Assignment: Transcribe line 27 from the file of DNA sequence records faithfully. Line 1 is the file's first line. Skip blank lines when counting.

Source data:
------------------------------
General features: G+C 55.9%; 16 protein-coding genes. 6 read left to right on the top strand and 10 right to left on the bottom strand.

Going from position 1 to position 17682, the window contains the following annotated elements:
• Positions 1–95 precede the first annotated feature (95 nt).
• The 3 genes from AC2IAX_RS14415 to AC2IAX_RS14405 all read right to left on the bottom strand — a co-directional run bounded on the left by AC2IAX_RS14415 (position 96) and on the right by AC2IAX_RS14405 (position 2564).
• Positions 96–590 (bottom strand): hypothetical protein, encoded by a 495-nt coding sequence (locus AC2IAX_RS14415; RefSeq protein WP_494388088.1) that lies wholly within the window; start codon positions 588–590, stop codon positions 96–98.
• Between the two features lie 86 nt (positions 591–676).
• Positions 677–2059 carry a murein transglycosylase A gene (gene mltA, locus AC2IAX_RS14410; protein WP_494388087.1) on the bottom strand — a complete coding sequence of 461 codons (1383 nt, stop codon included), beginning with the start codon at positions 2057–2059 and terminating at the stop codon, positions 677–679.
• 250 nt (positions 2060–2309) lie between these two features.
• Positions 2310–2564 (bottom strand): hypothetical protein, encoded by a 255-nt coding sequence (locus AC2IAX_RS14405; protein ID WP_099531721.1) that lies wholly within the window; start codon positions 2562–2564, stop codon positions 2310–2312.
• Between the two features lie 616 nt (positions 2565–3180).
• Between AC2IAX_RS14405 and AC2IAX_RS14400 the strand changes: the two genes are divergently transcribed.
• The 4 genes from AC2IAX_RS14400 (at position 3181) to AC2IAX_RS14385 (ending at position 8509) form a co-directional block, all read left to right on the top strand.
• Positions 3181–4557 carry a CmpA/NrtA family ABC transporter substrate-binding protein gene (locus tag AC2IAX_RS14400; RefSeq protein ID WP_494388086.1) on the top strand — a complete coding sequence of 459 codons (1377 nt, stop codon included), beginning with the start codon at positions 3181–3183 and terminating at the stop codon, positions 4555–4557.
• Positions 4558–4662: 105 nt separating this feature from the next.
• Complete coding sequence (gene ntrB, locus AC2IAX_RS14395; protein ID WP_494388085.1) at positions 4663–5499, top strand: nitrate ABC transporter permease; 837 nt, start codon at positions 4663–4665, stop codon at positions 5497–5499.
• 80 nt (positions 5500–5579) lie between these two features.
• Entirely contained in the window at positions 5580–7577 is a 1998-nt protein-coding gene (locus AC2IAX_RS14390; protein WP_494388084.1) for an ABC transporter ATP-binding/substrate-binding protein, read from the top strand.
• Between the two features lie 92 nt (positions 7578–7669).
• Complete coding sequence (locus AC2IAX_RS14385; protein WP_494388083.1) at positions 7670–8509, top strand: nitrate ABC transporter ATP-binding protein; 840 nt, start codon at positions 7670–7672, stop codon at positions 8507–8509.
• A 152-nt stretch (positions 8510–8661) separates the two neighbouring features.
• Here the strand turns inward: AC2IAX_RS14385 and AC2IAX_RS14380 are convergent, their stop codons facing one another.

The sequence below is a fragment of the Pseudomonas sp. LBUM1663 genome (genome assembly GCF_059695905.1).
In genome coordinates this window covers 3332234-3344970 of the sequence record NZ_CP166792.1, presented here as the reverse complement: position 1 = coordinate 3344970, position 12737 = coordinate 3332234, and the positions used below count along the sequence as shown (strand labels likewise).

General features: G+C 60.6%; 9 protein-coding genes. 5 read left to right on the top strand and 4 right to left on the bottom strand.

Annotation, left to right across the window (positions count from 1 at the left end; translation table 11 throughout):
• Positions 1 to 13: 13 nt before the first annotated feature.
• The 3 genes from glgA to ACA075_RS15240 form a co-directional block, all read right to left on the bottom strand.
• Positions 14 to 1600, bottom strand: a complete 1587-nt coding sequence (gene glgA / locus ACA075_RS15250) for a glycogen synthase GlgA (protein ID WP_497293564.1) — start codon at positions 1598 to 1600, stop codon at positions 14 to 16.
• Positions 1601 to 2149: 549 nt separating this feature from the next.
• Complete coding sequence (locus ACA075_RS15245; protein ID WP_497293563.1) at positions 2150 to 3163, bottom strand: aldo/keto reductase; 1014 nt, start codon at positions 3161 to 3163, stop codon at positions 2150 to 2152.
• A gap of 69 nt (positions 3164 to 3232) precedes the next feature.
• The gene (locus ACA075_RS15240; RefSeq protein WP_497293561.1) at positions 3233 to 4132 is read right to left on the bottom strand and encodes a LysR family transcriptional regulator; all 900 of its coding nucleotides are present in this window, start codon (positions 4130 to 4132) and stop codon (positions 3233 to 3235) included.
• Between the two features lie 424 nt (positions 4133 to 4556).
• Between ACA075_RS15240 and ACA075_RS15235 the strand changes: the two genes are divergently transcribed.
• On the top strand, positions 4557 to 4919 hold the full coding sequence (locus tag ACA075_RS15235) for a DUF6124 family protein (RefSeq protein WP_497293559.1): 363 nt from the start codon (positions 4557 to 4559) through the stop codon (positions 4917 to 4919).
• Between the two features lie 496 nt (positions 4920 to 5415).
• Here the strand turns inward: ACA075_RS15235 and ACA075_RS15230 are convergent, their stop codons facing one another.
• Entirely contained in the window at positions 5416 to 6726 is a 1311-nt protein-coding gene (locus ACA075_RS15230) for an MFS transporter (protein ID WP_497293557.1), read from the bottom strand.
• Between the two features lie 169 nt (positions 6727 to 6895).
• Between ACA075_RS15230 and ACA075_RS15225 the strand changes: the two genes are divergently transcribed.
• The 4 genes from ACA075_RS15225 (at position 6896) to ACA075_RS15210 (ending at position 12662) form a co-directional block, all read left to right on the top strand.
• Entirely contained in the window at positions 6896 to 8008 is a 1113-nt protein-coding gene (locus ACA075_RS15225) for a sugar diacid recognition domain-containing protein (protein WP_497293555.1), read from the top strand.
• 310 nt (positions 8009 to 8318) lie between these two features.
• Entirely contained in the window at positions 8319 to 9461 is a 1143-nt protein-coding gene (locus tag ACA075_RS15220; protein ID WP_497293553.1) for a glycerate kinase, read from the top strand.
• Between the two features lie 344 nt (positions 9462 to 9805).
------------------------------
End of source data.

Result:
• The 3 genes from glgA to ACA075_RS15240 form a co-directional block, all read right to left on the bottom strand.